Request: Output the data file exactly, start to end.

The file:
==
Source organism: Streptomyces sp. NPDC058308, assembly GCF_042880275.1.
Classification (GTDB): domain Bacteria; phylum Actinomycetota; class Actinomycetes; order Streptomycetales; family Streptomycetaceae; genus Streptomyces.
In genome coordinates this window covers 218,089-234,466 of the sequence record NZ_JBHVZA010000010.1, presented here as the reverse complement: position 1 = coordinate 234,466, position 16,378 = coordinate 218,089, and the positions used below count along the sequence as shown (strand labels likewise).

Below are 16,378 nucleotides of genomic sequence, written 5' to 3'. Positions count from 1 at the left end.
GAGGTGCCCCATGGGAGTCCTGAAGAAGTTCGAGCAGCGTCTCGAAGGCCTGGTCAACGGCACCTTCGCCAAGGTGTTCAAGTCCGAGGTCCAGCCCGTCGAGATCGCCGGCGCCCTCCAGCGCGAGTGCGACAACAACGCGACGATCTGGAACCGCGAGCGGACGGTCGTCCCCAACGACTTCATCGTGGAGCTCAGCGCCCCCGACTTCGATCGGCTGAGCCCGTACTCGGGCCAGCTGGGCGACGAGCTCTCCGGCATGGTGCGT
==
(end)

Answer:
Source organism: Streptomyces sp. NPDC058308, assembly GCF_042880275.1.
Classification (GTDB): domain Bacteria; phylum Actinomycetota; class Actinomycetes; order Streptomycetales; family Streptomycetaceae; genus Streptomyces.
In genome coordinates this window covers 218,089-234,466 of the sequence record NZ_JBHVZA010000010.1, presented here as the reverse complement: position 1 = coordinate 234,466, position 16,378 = coordinate 218,089, and the positions used below count along the sequence as shown (strand labels likewise).

Below are 16,378 nucleotides of genomic sequence, written 5' to 3'. Positions count from 1 at the left end.
GAGGTGCCCCATGGGAGTCCTGAAGAAGTTCGAGCAGCGTCTCGAAGGCCTGGTCAACGGCACCTTCGCCAAGGTGTTCAAGTCCGAGGTCCAGCCCGTCGAGATCGCCGGCGCCCTCCAGCGCGAGTGCGACAACAACGCGACGATCTGGAACCGCGAGCGGACGGTCGTCCCCAACGACTTCATCGTGGAGCTCAGCGCCCCCGACTTCGATCGGCTGAGCCCGTACTCGGGCCAGCTGGGCGACGAGCTCTCCGGCATGGTGCGT